The study link in the original post shows that just 10 mg of melatonin every night is able to raise glutathione levels up as well as the total antioxidant capacity. This is a very important activity in PD as oxygen radicals and peroxynitrite are at elevated levels and both destroy dopaminergic neurons and other brain cells in the substantia nigra specifically and the brain in general.

Melatonin is a potent scavenger of peroxynitrite and oxygen radicals and an inhibitor of NADPH Oxidase which is a promoter of peroxynitrite. What this all shows is that oxidative stress, peroxynitrite and other oxidants including H202are doing a considerable amount of cellular damage and melatonin is able to ameliorate some of this damage with just 10 mg/night. At a minimum the available literature suggests that melatonin may slow disease progression as well as ameliorate some of the many symptoms of PD through its multitude of protective actions in the body including acting in a potent antiinflammatory capacity and again this is important because the excessive oxidant activity which raises inflammatory markers and levels in patients with PD.

Melatonin has also shown synergy with other antioxidants such as vitamin C, D and E and supplements such as NAC, ALA and Quercetin to name a few.

Melatonin is a unique and amazing molecule that is the most potent antioxidant in the human body!


Replied by Jgny
(Thousand Islands)

So grateful to read ideas on treating/avoiding Parkinsons! My mother had it and it is something I'll never forget! My question on melatonin is, I take one 2.5mg gummy per night, if I take anymore, I have an opposite effect and end up wide awake! I really want to increase my dosage but am afraid of the awful effect! Any ideas?

Replied by Mari
(El Paso Tx)

Hello, my husband's family has a history of Parkinson's disease and we have been concerned that he may have the beginnings of this condition. There is a Doctor I like to watch on you tube from Costa Rica and his name is Alonso Vega. He has been making videos(spanish) on the importance of glutathione iv infusions to detox the brain. He does indicate that in order to be effective it must be through IV as glutathione supplements don't really work. Just food for thought how glutathione may also have a positive impact to prevent parkinson's disease. We will be taking our son to their clinic for a different condition but while we are there I will also be asking about the treatment for Parkinson.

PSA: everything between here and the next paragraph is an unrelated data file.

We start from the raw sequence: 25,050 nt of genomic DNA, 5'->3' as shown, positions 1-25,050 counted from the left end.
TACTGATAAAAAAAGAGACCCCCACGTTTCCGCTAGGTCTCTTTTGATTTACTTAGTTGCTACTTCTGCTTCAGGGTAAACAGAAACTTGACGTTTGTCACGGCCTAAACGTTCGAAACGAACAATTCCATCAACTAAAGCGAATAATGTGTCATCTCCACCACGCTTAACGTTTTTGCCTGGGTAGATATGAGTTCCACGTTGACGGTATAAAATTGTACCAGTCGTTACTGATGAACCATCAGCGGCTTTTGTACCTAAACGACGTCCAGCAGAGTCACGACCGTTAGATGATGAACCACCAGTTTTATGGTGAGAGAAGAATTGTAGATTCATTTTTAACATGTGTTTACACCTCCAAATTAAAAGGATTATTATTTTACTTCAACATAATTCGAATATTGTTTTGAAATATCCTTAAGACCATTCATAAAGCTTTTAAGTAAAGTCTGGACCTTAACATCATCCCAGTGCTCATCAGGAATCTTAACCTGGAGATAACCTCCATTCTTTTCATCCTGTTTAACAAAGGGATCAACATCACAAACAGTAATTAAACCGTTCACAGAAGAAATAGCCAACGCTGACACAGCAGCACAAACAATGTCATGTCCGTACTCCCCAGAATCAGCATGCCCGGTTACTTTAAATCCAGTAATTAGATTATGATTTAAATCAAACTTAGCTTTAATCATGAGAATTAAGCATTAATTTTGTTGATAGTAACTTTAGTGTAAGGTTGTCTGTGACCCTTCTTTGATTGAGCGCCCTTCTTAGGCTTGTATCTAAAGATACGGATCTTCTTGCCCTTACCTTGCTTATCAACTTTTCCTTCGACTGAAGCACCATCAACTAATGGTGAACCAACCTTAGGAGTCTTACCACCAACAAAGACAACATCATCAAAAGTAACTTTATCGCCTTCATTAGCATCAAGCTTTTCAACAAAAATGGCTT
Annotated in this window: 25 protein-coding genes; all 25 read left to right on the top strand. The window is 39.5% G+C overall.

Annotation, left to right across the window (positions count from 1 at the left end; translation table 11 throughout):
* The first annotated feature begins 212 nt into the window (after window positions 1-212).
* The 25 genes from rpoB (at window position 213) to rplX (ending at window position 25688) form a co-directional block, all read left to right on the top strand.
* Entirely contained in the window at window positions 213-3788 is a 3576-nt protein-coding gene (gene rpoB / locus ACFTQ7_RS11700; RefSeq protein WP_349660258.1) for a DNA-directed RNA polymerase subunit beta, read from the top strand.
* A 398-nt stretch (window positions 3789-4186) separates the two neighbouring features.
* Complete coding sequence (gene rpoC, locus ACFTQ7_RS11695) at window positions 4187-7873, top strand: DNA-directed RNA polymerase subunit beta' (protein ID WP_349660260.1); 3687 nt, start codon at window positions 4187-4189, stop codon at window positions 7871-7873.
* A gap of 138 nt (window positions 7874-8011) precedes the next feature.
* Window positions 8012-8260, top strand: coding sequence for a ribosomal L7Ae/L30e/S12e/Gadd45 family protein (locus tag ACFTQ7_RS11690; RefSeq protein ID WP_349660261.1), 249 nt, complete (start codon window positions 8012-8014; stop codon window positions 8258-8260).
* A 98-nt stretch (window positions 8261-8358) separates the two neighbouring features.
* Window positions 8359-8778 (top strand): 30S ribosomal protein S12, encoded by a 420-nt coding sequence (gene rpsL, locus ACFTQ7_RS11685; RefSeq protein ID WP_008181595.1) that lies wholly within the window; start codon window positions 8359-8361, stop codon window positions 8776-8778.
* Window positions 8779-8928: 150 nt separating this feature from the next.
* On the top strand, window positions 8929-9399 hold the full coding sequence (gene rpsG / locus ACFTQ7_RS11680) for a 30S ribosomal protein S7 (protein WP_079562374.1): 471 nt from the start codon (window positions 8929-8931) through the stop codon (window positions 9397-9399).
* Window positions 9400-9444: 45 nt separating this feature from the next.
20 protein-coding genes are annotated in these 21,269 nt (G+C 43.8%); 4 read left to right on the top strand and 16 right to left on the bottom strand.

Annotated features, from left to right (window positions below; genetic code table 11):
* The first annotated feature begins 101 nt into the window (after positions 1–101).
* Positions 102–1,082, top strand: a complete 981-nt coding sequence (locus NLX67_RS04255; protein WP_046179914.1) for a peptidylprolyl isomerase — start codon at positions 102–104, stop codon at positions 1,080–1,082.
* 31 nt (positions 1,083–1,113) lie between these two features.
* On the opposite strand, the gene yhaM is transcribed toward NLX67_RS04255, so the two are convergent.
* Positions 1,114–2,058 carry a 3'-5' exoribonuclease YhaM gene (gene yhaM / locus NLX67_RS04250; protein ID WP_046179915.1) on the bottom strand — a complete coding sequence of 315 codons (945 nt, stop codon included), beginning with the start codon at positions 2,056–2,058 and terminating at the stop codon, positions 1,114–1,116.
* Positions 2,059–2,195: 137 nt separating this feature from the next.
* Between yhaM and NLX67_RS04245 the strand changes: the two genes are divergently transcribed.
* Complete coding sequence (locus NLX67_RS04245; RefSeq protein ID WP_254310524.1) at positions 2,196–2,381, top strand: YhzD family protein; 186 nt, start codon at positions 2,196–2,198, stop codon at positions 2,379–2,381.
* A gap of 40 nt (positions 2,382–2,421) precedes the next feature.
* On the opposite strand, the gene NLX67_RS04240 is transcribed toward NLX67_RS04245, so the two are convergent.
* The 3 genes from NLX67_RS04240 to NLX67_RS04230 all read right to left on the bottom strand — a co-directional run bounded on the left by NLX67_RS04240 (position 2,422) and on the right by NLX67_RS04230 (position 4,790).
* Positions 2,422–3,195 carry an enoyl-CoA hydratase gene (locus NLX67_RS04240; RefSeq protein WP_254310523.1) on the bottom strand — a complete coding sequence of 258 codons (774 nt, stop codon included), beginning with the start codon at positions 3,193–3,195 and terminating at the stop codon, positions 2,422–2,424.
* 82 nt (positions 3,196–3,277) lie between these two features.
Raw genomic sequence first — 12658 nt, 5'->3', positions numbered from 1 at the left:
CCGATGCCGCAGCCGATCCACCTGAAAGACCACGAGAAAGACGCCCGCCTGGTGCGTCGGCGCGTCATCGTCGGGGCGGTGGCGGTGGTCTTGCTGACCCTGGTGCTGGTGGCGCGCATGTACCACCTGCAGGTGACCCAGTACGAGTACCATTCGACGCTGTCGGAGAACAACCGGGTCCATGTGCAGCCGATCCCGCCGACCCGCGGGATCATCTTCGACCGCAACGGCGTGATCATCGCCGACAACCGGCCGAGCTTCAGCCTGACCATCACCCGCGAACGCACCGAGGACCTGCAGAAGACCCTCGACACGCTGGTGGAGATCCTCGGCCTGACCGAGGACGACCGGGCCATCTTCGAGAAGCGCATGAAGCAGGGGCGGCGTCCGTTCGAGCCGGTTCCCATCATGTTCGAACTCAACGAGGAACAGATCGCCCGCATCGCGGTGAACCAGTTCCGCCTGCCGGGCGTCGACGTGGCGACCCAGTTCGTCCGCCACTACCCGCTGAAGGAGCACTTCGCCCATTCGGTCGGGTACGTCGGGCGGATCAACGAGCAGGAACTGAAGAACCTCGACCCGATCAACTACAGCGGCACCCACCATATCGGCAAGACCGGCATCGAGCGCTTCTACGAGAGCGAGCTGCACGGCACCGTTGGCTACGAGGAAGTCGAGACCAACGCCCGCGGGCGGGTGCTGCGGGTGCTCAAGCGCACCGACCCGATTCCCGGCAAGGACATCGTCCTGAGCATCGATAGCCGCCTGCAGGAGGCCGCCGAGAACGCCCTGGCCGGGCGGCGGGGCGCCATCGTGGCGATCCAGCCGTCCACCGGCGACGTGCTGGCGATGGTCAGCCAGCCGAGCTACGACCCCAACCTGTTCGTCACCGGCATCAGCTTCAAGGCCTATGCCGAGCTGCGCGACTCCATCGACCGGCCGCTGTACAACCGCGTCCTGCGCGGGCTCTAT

2159 posts

Hi Mari,

It may be an option worth considering to contact Dr. Mischley as she has trained dogs that sniff out the "scent of Parkinson's disease". The accuracy of her trained dogs seems to be at least as good, if not better than the currently available testing methods for PD. You would have to mail her a dirty t-shirt of your husbands so that her dogs can sniff it to help determine if your husband may or may not have PD.

Here is her contact information :

Address: 2111 N Northgate Way Suite 221, Seattle, WA 98133
Open ⋅ Closes 5 PM
Phone: (206) 525-8012
[email protected]
Here is a video of one of her trained dogs :

Methylene Blue

Posted by Yaocihuatl (Colorado) on 12/17/2013

To Whom It May Concern,

I have a mother who is in her early 70's and has been diagnosed with Parkinson's. She fell ill with a h-pylori infection and almost died. The ER doctor put her on some strong anti biotics and she is recovering from the pylori but when we took her in she was shuffling badly, slight arm tremors and a mask like face. I've tried to get her to eat better, avoiding foods with lots of sugar, pesticides etc but she's used to her diet and is struggling. Regardless of this she has still shown signs of improvement but is complaining of weakness, stiffness and a feeling that she can't move at times when she wants to. I have read through the threads on this site about the Methylene Blue. I cannot understand the dilution. I have no way to since I am dyslexic with numbers. I have personally been taking the MB 1% diluted by taking one tspn full of MB and diluting it with 9 tspns of water. I take 5 -7 drops in the morning in 6 ounces of water with a 1/4 tspn of vit c powder and a 1/2 tspn of baking soda, sometimes a full tspn.